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Q-and-A with Andrew Bruggeman: Grab a Whistle and Try Officiating

By Steve Mann, 06/14/24, 2:00PM MDT

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Andrew Bruggeman is the new Coordinator of Youth Officiating Development for USA Hockey. He joins USA Hockey as they work to drive home the mission of promoting the development of grassroots officials across the country. A veteran on-ice official who has worked a variety of high-profile events across all levels, including the gold medal game at the 2022 Beijing Winter Olympics, Bruggeman shared his thoughts on his new role and why enhancing education and development are so important for the future of our sport. 

USA Hockey: How did you end up at USA Hockey in this role?

Andrew Bruggeman: I made the decision to take a lesser role on the ice and also really wanted to stay involved in the game and in the officiating world. Some colleagues of mine were already working for USA Hockey and made it known to me that there would be a position opening and I thought it would be a great fit.

USA Hockey: What made this position so attractive to you?

Bruggeman: A lot of it is the ability to give back and help grow our grassroots officials. I had great mentors growing up and think it’s really important that we give back and try to help officials the same way we were helped. Now that it’s my day-to-day job, I have the opportunity to do that.

USA Hockey: What is the mission of the Coordinator of Youth Officiating Development? 

Bruggeman: Specifically, we’ll be working with our districts and affiliates and providing support, whether through additional education or simply being present for them and engaging with them. It’s a more boots-on-the-ground approach, as opposed to just sending them info. Our goal is to be onsite with our local people more often and really drive home what we’re trying to accomplish from an education standpoint.

USA Hockey: Why is promoting the development of grassroots officials so important to the overall officiating landscape and hockey in general?

Bruggeman: The big thing is if we support our people, we’re more likely to get them to be long-term officials. It’s no secret that there have been issues retaining people. We want to offer education, additional training opportunities and make officiating feel like less of a task and more accessible to more people. We’re looking into ways we can better serve grassroots officials. I’m someone who refereed at a young age and want to share my passion for it with anyone who has the desire to have a career in officiating, whether it’s at the pro level or working state tournaments. We don’t get to a higher level if we’re not helping officials and keeping them around.

USA Hockey: Who are you trying to impact?

Bruggeman: It’s all of our grassroots officials, the 13-year-old just getting started to the 25-year veteran. We’re looking to make every one of them better. At the end of the day, if we provide better officiating, it’s a better arena for our players to get better and develop their skills as well.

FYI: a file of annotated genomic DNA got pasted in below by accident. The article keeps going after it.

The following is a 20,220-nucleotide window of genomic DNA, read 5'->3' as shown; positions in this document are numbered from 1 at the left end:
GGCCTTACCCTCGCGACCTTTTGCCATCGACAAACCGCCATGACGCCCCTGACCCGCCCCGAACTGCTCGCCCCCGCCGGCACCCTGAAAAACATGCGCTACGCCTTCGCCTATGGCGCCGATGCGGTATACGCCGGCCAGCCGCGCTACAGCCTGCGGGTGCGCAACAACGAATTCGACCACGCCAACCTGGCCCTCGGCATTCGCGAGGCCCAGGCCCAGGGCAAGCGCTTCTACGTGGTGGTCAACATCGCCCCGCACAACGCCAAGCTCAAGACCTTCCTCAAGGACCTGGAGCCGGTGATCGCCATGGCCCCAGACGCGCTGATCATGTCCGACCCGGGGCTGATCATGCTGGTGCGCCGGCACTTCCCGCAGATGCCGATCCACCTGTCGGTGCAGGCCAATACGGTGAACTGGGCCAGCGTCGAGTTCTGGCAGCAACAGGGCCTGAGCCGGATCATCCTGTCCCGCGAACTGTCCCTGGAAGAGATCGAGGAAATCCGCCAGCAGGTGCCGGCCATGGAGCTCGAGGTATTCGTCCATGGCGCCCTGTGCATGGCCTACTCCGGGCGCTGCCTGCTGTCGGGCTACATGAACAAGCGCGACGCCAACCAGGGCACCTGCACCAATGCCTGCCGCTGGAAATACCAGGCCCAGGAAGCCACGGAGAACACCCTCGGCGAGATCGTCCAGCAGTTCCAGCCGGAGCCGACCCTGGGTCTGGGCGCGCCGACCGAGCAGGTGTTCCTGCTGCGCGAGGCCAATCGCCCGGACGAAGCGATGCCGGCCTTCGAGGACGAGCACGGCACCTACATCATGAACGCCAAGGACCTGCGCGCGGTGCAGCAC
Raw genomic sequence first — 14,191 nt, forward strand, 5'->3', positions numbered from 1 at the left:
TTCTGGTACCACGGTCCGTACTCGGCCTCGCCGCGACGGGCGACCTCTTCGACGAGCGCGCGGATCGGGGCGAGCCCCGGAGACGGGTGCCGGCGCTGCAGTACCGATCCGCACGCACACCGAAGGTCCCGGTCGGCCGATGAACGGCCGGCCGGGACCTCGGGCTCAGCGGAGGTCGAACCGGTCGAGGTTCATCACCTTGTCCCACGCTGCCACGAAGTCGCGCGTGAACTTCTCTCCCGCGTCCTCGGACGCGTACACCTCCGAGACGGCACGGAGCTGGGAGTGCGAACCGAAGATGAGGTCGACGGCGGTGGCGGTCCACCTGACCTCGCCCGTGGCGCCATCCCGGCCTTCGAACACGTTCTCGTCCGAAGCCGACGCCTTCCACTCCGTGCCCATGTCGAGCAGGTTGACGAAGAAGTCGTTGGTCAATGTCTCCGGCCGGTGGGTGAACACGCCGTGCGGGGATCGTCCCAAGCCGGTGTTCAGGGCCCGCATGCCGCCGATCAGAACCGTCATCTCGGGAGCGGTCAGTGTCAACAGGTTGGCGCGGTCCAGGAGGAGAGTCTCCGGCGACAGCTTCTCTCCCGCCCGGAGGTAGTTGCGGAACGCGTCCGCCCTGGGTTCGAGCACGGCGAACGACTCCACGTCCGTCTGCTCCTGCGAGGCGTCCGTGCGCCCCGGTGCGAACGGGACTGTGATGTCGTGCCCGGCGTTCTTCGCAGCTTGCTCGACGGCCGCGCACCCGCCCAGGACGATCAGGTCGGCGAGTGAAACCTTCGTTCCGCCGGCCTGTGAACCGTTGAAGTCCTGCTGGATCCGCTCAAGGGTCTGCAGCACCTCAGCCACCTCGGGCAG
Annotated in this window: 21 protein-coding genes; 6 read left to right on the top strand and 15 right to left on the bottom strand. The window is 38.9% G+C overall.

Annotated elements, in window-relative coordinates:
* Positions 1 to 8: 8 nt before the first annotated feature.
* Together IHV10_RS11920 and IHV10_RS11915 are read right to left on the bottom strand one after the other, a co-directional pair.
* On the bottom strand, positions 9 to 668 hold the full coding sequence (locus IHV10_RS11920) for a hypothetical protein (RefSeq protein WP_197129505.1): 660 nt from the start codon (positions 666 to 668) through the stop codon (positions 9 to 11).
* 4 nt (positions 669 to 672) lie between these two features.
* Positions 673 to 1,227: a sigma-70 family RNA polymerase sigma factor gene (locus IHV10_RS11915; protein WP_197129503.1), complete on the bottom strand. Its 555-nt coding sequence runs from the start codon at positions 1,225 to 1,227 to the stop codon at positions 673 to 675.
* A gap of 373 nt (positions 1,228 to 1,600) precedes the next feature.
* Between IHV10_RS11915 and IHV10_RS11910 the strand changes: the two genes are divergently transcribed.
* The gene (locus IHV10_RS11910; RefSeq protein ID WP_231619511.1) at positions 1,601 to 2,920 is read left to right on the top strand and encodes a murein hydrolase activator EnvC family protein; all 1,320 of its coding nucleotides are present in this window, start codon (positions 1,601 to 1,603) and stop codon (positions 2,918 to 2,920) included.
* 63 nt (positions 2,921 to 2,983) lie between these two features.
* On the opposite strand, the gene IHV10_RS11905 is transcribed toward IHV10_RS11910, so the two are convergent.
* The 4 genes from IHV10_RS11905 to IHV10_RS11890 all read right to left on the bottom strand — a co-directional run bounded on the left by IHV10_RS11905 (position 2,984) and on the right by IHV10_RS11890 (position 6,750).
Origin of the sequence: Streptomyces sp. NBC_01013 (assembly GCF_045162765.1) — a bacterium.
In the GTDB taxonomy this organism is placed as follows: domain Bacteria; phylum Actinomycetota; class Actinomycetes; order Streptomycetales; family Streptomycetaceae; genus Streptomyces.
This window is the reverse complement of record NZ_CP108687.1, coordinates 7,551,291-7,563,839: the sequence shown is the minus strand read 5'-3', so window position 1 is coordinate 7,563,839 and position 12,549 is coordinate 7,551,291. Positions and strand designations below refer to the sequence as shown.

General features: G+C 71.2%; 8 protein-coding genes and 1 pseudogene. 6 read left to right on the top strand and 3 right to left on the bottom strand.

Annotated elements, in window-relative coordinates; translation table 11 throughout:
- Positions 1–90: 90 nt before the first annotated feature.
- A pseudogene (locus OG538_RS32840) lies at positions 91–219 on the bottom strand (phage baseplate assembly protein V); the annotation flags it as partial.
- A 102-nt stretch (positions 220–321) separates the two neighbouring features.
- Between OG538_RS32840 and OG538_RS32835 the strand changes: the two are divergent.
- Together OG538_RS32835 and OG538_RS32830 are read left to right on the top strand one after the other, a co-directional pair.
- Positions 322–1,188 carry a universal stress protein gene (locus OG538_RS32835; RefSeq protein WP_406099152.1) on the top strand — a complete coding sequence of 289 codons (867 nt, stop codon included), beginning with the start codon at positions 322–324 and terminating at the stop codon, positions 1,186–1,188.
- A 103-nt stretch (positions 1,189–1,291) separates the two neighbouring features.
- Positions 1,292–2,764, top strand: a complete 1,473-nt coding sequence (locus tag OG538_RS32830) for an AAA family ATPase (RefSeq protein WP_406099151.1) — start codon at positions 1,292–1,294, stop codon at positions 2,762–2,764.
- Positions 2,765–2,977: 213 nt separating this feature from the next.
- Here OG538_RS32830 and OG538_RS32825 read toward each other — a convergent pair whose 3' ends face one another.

USA Hockey: What can local associations do to encourage more young people to become officialsand to help with retainment?

Bruggeman: A lot of it is simply providing support. Our volunteers are great at trying to do additional education outside of the registration requirements. We recognize that and want to provide support for them to continue doing that. From a local perspective, a big thing is mentorship. Some associations have great mentor programs and we’re looking to build on those nationwide. We can look at the numbers and see that those associations are doing a good job retaining officials. 

USA Hockey: What are local associations doing well?

Bruggeman: Our local people really care. They want to make things better and support their officials. Some go about it in different ways and that’s fine. Moving forward, we want to provide a consistent message across our districts. Having just briefly met everyone, I can definitely tell that they care about the people they’re serving. I know we can go to them with ideas and get honest feedback whether it’s positive or negative. That’s important. 

USA Hockey: What are the main challenges facing the officiating world today?

Bruggeman: Retention is a big one. When you lose first-year officials that a big problem. When I was getting started, being an official was something I wanted to do. I don’t think that’s necessarily the case anymore. It’s a different generation and there are different activities people are involved in. So, us trying to find ways to reach younger people will play a key role in continued recruiting. 

USA Hockey: What is your message to those who are considering officiating?

Bruggeman: I would say just give it a try. Put on the jersey, grab a whistle and let’s see if you have a knack for it. If you don’t try, you won’t know if you like it. I would say if you have even an inkling that you may want to try officiating, give it a shot.

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